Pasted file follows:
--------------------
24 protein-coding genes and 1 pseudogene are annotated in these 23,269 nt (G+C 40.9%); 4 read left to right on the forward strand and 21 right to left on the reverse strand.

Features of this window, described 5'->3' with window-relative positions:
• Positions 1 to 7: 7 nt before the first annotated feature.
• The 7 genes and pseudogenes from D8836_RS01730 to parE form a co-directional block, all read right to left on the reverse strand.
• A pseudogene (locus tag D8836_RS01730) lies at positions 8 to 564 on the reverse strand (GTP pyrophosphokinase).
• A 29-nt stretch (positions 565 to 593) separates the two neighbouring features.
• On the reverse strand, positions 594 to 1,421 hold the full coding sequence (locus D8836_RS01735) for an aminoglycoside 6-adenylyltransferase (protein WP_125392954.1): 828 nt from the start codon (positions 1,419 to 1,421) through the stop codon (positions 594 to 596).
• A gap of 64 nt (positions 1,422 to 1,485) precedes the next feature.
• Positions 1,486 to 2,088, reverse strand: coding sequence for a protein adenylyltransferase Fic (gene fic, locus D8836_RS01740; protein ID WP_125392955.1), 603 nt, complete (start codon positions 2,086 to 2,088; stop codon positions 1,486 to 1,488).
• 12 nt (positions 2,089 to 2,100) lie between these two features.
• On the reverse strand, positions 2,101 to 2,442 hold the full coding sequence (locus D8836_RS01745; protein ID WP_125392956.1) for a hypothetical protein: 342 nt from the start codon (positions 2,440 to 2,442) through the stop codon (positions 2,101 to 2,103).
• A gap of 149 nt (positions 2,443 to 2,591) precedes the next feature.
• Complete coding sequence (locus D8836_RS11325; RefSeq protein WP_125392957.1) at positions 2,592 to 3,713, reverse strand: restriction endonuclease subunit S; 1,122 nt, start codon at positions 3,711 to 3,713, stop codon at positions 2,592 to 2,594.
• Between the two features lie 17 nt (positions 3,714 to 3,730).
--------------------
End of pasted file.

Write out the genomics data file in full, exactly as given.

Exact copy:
24 protein-coding genes and 1 pseudogene are annotated in these 23,269 nt (G+C 40.9%); 4 read left to right on the forward strand and 21 right to left on the reverse strand.

Features of this window, described 5'->3' with window-relative positions:
• Positions 1 to 7: 7 nt before the first annotated feature.
• The 7 genes and pseudogenes from D8836_RS01730 to parE form a co-directional block, all read right to left on the reverse strand.
• A pseudogene (locus tag D8836_RS01730) lies at positions 8 to 564 on the reverse strand (GTP pyrophosphokinase).
• A 29-nt stretch (positions 565 to 593) separates the two neighbouring features.
• On the reverse strand, positions 594 to 1,421 hold the full coding sequence (locus D8836_RS01735) for an aminoglycoside 6-adenylyltransferase (protein WP_125392954.1): 828 nt from the start codon (positions 1,419 to 1,421) through the stop codon (positions 594 to 596).
• A gap of 64 nt (positions 1,422 to 1,485) precedes the next feature.
• Positions 1,486 to 2,088, reverse strand: coding sequence for a protein adenylyltransferase Fic (gene fic, locus D8836_RS01740; protein ID WP_125392955.1), 603 nt, complete (start codon positions 2,086 to 2,088; stop codon positions 1,486 to 1,488).
• 12 nt (positions 2,089 to 2,100) lie between these two features.
• On the reverse strand, positions 2,101 to 2,442 hold the full coding sequence (locus D8836_RS01745; protein ID WP_125392956.1) for a hypothetical protein: 342 nt from the start codon (positions 2,440 to 2,442) through the stop codon (positions 2,101 to 2,103).
• A gap of 149 nt (positions 2,443 to 2,591) precedes the next feature.
• Complete coding sequence (locus D8836_RS11325; RefSeq protein WP_125392957.1) at positions 2,592 to 3,713, reverse strand: restriction endonuclease subunit S; 1,122 nt, start codon at positions 3,711 to 3,713, stop codon at positions 2,592 to 2,594.
• Between the two features lie 17 nt (positions 3,714 to 3,730).